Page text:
Virtual reality art show envisions our selves as digital artifacts

Immersive works offer thought-provoking glimpses of how personal data shape our identity.

Know Thyself exhibit

The body electronic: “Know Thyself as a Virtual Reality” immerses viewers in artworks incorporating personal data such as medical scans and social media posts. (Photo: image capture from “My Data Body”)

Chances are, you’ve never seen an art show quite like this.

You put on a virtual reality headset and are immersed in a three-dimensional, 360-degree scene, invited to grapple with our embodiment in the digital world.

In one installation called “My Data Body,” the viewer sits alongside the magnetic resonance scanned body of artist Marilène Oliver, surrounded by a flurry of social media posts, biometric details and personal identification numbers. 

Hand controls allow the viewer to pull out organs as the accompanying soundscape, created by music professor Scott Smallwood and composer Stephan Moore to communicate the “sonification of data,” responds to the movement. Poetry by J.R. Carpenter completes the experience.

“We wanted to create a series of artworks that provoke thought about this virtual world we're inhabiting,” says Oliver, University of Alberta professor and co-curator of Know Thyself as a Virtual Reality along with colleague Lianne McTavish from the Department of Art and Design.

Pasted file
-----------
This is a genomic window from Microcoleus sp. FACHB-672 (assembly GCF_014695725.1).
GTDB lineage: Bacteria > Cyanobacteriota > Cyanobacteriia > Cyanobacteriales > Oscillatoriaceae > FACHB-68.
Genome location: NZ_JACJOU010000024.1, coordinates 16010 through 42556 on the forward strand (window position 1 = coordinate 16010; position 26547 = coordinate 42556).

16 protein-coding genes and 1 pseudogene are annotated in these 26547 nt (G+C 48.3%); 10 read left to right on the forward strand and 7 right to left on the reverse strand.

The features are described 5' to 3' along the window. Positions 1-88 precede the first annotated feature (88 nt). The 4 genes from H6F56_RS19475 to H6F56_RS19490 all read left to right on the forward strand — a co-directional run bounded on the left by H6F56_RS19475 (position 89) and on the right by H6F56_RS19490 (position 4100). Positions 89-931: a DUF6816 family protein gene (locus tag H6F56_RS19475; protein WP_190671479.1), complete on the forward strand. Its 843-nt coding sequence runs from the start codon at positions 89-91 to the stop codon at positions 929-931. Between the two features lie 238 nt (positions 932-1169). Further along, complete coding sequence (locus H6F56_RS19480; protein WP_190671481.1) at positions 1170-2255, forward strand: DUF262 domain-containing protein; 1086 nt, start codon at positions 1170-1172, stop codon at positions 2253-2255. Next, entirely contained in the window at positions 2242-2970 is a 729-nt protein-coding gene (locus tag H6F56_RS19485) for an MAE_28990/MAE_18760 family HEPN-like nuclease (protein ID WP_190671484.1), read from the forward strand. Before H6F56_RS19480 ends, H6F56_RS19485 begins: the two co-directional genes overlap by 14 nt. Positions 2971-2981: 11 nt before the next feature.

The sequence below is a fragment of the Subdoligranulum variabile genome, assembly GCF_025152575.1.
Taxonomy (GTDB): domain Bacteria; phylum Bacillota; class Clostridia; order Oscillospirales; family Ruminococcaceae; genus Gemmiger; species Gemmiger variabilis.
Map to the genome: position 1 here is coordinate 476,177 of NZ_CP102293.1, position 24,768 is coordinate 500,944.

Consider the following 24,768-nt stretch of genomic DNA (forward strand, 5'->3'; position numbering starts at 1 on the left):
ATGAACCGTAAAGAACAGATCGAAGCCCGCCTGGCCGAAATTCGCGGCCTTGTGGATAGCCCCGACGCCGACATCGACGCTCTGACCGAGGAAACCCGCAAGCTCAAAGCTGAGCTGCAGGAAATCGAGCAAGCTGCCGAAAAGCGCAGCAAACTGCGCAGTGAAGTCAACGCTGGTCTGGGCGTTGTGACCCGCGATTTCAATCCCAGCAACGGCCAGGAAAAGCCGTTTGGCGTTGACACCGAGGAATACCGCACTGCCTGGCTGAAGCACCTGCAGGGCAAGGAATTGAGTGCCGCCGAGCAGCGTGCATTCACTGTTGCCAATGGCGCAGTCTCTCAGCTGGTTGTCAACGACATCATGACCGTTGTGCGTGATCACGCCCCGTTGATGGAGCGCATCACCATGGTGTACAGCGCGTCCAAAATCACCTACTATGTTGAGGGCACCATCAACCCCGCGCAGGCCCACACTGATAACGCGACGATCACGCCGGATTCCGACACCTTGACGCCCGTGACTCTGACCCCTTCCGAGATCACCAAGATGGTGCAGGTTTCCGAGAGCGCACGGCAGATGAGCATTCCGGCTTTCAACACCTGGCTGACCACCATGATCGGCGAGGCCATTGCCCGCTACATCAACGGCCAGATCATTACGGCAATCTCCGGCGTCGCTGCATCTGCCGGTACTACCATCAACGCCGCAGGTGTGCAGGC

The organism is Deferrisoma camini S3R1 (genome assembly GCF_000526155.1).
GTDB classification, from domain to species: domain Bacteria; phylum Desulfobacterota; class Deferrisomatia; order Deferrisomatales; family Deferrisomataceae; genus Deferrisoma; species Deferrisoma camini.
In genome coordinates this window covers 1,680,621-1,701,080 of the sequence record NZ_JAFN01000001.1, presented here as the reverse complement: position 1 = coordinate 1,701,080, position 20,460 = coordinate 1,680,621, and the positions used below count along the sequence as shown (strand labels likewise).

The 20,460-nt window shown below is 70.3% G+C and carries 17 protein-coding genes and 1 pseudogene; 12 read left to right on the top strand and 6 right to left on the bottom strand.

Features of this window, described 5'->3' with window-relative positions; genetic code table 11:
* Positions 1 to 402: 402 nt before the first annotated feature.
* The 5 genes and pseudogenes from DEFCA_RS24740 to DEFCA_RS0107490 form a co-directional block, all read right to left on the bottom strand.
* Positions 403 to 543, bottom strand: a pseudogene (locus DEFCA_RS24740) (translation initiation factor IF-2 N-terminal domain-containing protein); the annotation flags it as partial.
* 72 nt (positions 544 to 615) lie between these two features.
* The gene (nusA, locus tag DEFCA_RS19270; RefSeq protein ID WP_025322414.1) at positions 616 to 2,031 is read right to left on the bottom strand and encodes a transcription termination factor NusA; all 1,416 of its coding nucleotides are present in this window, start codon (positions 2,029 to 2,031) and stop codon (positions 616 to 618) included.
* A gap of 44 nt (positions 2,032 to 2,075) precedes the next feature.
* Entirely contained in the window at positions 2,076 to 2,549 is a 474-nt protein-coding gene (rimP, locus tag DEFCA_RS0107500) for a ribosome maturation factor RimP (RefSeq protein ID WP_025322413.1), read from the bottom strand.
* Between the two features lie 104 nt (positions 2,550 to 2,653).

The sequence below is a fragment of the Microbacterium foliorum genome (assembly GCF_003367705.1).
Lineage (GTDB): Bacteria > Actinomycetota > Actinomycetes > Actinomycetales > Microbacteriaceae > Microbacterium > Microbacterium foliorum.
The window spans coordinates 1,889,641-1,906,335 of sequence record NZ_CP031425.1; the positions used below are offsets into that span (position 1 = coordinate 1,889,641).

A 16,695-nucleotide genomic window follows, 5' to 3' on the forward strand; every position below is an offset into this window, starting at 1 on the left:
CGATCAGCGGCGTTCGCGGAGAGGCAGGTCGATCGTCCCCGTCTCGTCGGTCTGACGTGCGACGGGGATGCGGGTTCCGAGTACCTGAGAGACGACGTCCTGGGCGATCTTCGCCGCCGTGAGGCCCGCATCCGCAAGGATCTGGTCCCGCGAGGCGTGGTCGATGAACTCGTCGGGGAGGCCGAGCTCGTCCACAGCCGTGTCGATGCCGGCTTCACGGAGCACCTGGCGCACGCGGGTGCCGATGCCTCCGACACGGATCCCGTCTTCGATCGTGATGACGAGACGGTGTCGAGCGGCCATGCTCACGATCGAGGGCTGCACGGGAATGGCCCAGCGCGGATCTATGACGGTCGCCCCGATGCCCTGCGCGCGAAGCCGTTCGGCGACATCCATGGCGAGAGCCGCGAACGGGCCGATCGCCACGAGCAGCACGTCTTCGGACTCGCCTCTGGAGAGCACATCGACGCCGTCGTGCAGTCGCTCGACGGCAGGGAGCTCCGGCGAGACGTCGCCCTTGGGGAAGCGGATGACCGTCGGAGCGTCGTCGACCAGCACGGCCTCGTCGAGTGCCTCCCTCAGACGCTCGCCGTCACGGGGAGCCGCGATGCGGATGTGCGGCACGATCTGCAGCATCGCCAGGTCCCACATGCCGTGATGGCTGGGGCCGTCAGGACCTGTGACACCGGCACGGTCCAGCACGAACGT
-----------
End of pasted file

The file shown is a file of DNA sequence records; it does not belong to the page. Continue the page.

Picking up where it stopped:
“What are we becoming, as we become more and more digitally engaged?”

Know Thyself started in 2019 with an interdisciplinary group at the U of A across the fine arts, radiology, rehabilitative medicine and computer science, says Oliver, adding that the team had to develop innovative VR software to accommodate the artists’ needs.

Five works are by invited artists, and two were created by the U of A’s interdisciplinary team. Installations include a bedroom scene that considers disability justice and empowerment through rest, another exploring ancestral heritage and forced migration, and one contemplating fear of MRI scans.

Many of the show’s artists worked with experts at the Peter S. Allen MR Research Centre to acquire high-resolution, magnetic resonance scan datasets of their own bodies to feature in their artworks.

The title of the show comes from the Latin phrase Nosce te ipsum, first appearing on the Temple of Apollo in Delphi to underscore the importance of knowing oneself in a social hierarchy.

“Now we’re saying you have to know yourself as a digital object or subject,” says Oliver.

While gaining popularity in video games and simulations, virtual reality is rarely used in artworks, she says. Know Thyself is partly inspired by a similar exhibition at Montreal’s Centre PHI.

“I wanted to bring that opportunity to experience high-quality VR artworks to Edmonton,” Oliver says. “For artists, there's so much potential working with virtual reality, because you can simulate an immersive world and control sounds, movements, interactions.”

To fully appreciate the show, viewers should see the artworks through VR headsets, she adds, through which they are completely immersed: “You can't recreate that through video.”

Know Thyself runs at the FAB Gallery until March 18 with a symposium and gallery tour on March 4.